Hurricane Katrina Reminder of Importance of Flood Insurance

Post By in News on Sep 04, 2015

2005: Hurricane Katrina Flooding Zone Depths

Levee breaches from Katrina’s monster surge left the city under more than 10 feet of floodwater in some neighborhoods. A look back at the maximum standing water depths at the height of the flood, when Lake Pontchartrain leveled off with New Orleans in 2005.

This week marked the 10- year anniversary of Hurricane Katrina, which makes it the ideal time to consider the benefits of flood insurance.

Katrina was a truly horrific storm, according to FEMA it was the single most catastrophic natural disaster in the United States history, and total damage topped $108 billion making it the most expensive hurricane in U.S. history.

In the decade since hurricane Katrina wrecked havoc on Louisiana and surrounding states, flood maps have been redrawn, and flood insurance rates have gone up substantially to reflect the actual flood risk in most areas.

While the new rates can be expensive, experts recommend homeowners in flood risk areas absolutely carry a flood insurance policy.

Homeowners Insurance Doesn’t Cover Flood Damage

Many homeowners seem to be unaware of the fact that the standard homeowners insurance policy does not cover flood damage. While anyone who resides in a high- risk flood zone will usually be required to carry a flood policy by their mortgage lender, even those in moderate and low risk zones should consider buying coverage.

According to the Insurance Information Institute ( flood damage occurs in 90% of all natural disasters in the United States, which makes it one of the nation’s most common natural disasters. In addition, according to FEMA statistics, a whopping 25% of flood claims are paid out to households located in low to moderate flood risk areas.

Floods can cause extensive damage, between 2008 and 2012, the average flood insurance claim was $38,000 according to the National Flood Insurance Program (NFIP) statistics.

Skipping flood insurance can be an expensive mistake. Without a separate flood policy homeowners are on the hook for all damage done by floodwaters.

What You Need to Know about Flood Insurance

In the United States, flood insurance is provided by the federal government through the National Flood Insurance Program (NFIP). While flood insurance is sold through traditional insurance companies the federal government sets the rates in the various flood zone areas.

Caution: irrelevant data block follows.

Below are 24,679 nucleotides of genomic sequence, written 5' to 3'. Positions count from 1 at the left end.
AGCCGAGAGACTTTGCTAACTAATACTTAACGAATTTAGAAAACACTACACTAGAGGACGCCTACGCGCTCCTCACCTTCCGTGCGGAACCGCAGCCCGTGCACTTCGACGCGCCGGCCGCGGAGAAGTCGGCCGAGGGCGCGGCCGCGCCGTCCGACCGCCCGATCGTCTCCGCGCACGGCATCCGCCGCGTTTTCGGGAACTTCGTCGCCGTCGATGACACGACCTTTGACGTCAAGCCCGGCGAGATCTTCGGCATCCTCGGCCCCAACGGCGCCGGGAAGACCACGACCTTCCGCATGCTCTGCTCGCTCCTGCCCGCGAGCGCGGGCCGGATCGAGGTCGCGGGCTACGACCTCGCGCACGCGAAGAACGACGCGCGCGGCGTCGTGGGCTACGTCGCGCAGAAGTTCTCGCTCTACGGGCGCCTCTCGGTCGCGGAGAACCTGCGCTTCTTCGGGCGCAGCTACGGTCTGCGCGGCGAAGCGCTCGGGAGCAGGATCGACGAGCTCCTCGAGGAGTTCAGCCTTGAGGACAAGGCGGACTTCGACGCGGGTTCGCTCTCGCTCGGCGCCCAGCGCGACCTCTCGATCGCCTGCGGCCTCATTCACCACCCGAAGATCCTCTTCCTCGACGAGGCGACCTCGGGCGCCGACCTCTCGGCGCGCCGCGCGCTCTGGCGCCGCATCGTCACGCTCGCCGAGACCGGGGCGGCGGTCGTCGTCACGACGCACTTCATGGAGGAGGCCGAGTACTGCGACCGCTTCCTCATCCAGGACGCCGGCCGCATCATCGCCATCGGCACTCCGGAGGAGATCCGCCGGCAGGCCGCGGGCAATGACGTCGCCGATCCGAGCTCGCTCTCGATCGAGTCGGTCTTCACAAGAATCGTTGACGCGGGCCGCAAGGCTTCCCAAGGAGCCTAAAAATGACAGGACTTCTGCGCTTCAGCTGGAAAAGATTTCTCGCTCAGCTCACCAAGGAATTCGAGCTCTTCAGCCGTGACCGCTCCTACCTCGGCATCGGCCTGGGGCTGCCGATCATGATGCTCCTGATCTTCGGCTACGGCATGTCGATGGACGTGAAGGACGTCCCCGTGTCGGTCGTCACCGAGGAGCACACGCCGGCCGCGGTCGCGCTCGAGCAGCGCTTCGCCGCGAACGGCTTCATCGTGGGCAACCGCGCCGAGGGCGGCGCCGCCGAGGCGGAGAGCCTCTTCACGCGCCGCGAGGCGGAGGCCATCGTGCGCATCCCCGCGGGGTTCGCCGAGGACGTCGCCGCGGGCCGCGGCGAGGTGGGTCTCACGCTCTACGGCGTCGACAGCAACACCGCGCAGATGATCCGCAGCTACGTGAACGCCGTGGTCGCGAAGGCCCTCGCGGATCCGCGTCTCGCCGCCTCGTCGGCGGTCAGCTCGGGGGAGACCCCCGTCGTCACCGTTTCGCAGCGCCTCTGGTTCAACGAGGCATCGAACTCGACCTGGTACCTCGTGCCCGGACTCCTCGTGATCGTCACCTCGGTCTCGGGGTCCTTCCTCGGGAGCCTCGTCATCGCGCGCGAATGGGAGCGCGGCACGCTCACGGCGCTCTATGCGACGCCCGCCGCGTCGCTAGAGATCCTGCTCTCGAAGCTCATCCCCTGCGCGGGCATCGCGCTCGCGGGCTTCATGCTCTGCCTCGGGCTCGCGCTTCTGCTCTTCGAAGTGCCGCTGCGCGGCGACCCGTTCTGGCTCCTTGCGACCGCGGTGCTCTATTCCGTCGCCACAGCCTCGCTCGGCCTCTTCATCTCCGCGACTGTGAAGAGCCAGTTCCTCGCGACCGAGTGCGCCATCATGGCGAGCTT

Flood insurance is available in two separate types of policies, one that covers your home and other structures, and one that protects your contents. The national flood insurance program does put limits on the amount of coverage that can be sold.

The limit for residential properties is currently $250,000 for structural damage and up to $100,000 for contents and possessions. It is possible to purchase additional coverage in the private market, but this can be a very expensive option.

What’s Covered?

Having a clear understanding of what is covered by flood insurance is key to making sure your home and contents are fully protected.

Flood insurance protects the structure of your home including the foundation as well as plumbing and electrical systems. A garage is insured for up to 10% of the property coverage limit. Other systems that are also protected by flood insurance include:

  • Water heaters
  • Refrigerators
  • Furnaces and air conditioning systems
  • Carpeting
  • Built in structures such as bookcases and cabinets
  • Window coverings

On the flipside of that coin, here are a few items that are not covered by a flood insurance policy:

  • Mold damage
  • Damages caused by sewer backup
  • Damages caused by drain back up
  • Swimming pools
  • Trees
  • Decks and patios
  • Swimming Pools

While storms like Katrina don’t come along often, even a small storm can lead to flash flooding and extensive (and expensive damage to your home) making flood insurance policy a lifesaver if the worst happens.

We can help, use our quick and easy form to get flood insurance quotes from our top rated carriers to find the best policy for your needs.

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